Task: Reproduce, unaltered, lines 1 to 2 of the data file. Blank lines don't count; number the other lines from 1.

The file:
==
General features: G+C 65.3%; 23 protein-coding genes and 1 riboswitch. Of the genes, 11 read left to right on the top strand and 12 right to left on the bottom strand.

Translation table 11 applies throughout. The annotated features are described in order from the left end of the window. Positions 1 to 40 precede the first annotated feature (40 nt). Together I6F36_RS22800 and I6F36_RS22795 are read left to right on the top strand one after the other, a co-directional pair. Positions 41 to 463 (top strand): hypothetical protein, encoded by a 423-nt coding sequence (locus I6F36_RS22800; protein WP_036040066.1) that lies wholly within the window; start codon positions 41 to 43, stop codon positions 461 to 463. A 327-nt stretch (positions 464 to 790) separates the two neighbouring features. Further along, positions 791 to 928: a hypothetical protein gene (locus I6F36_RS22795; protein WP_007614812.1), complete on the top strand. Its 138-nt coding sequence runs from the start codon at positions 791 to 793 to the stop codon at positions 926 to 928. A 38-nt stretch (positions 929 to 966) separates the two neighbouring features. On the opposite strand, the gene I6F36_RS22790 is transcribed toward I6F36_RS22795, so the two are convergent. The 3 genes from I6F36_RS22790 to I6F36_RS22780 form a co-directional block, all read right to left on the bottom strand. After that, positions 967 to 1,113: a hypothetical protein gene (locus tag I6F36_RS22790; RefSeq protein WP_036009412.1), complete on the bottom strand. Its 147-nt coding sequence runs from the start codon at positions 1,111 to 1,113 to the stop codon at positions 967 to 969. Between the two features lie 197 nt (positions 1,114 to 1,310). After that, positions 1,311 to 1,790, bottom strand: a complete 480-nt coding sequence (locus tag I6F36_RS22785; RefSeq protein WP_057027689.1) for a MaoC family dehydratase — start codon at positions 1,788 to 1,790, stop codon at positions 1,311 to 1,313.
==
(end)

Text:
General features: G+C 65.3%; 23 protein-coding genes and 1 riboswitch. Of the genes, 11 read left to right on the top strand and 12 right to left on the bottom strand.

Translation table 11 applies throughout. The annotated features are described in order from the left end of the window. Positions 1 to 40 precede the first annotated feature (40 nt). Together I6F36_RS22800 and I6F36_RS22795 are read left to right on the top strand one after the other, a co-directional pair. Positions 41 to 463 (top strand): hypothetical protein, encoded by a 423-nt coding sequence (locus I6F36_RS22800; protein WP_036040066.1) that lies wholly within the window; start codon positions 41 to 43, stop codon positions 461 to 463. A 327-nt stretch (positions 464 to 790) separates the two neighbouring features. Further along, positions 791 to 928: a hypothetical protein gene (locus I6F36_RS22795; protein WP_007614812.1), complete on the top strand. Its 138-nt coding sequence runs from the start codon at positions 791 to 793 to the stop codon at positions 926 to 928. A 38-nt stretch (positions 929 to 966) separates the two neighbouring features. On the opposite strand, the gene I6F36_RS22790 is transcribed toward I6F36_RS22795, so the two are convergent. The 3 genes from I6F36_RS22790 to I6F36_RS22780 form a co-directional block, all read right to left on the bottom strand. After that, positions 967 to 1,113: a hypothetical protein gene (locus tag I6F36_RS22790; RefSeq protein WP_036009412.1), complete on the bottom strand. Its 147-nt coding sequence runs from the start codon at positions 1,111 to 1,113 to the stop codon at positions 967 to 969. Between the two features lie 197 nt (positions 1,114 to 1,310). After that, positions 1,311 to 1,790, bottom strand: a complete 480-nt coding sequence (locus tag I6F36_RS22785; RefSeq protein WP_057027689.1) for a MaoC family dehydratase — start codon at positions 1,788 to 1,790, stop codon at positions 1,311 to 1,313.